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Principles of the Action programme

The RAJA-Danièle Marcovici
Foundation supports 12 projects through the action programme:
Women & Environment
Find out more about the Foundation
RAJA, in partnership with our suppliers, have selected a range of eco-responsible partnership products to fund this programme
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Each time you purchase 1 pack of our eco-responsible partnership products, £1 is donated to the Foundation, which allocates the funds collected to the nominated projects.
Find out about the projects

About the Action programme

Established in 2006, the RAJA-Danièle Marcovici Foundation supports projects improving the living conditions of women all over the world. The Foundation has aided hundreds of associations benefiting tens of thousands of women.

Each time you purchase 1 pack of our eco-responsible partnership products, £1 is donated to the Foundation, which allocates the funds collected to the nominated projects.

In 8 years, €3.5 million has been collected and donated across the RAJA group, helping to support 114 projects for the direct benefit of more than 15,000 women in Africa, Latin America, Asia and Europe.

In 2023, nearly €500,000 was collected and donated by RAJA France and the European countries partipating in the Action Programme.

Projects Currently Supported

Each year, the RAJA-Danièle Marcovici Foundation selects associative projects acting in favour of women's actions for the environment. Here are the projects supported until 31/12/2024.

Association Humanitaire pour l’Afrique

Through the use of solar tarpaulins, 40 women salt producers are trained in more eco-responsible production practices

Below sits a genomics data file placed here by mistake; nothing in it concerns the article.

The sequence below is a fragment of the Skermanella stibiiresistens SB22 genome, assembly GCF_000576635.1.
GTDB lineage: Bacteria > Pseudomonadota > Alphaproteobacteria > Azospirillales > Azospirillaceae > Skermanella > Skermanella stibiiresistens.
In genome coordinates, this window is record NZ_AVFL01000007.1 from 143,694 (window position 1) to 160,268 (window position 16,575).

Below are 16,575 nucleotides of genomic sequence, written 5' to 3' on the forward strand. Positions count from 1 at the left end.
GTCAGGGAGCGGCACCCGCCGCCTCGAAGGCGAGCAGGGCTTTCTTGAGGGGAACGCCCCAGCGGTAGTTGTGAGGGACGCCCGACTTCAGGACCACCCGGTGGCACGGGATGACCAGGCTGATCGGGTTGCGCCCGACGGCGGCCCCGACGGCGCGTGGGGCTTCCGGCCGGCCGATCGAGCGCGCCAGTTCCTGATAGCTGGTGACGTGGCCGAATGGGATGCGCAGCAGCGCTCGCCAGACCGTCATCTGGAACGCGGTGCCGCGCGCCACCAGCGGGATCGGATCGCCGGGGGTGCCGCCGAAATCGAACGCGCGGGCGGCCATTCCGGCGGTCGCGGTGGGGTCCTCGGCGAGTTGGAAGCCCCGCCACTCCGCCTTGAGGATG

In Benin, the women of the coastal villages of the Ouidah commune have been producing salt for generations. Between January and April, the marshy ground dries out and becomes ideal for creating brine. Traditionally, the women use mangrove wood to boil the brine until the water evaporates, leaving only the salt behind. This step is particularly harmful to their health because of the fumes that are released and threatening to the biodiversity of the region because of the intensive cutting of the mangrove. In order to preserve the riverbanks, the Beninese authorities have banned the cutting of mangroves, thus impacting on the work of the salt producers, who have either stopped their activity or chosen to source their wood from other villages. The Humanitarian Association for Africa (AHPA), which is particularly involved in this region of Benin, wanted to help these salt producers change their production practices to make them more environmentally friendly by using solar panels to evaporate the brine water. An initial experiment in this area took place in 2002, but failed to convince the salt producers. In partnership with CRIPADD, a Beninese NGO, and the Association of Ponds and Marshes of l'le de Ré (AEMA), an expert in salt farming, AHPA has relaunched the experiment with encouraging initial results involving around ten women, before extending it to other women salt farmers. The technique used is more respectful of their health and biodiversity.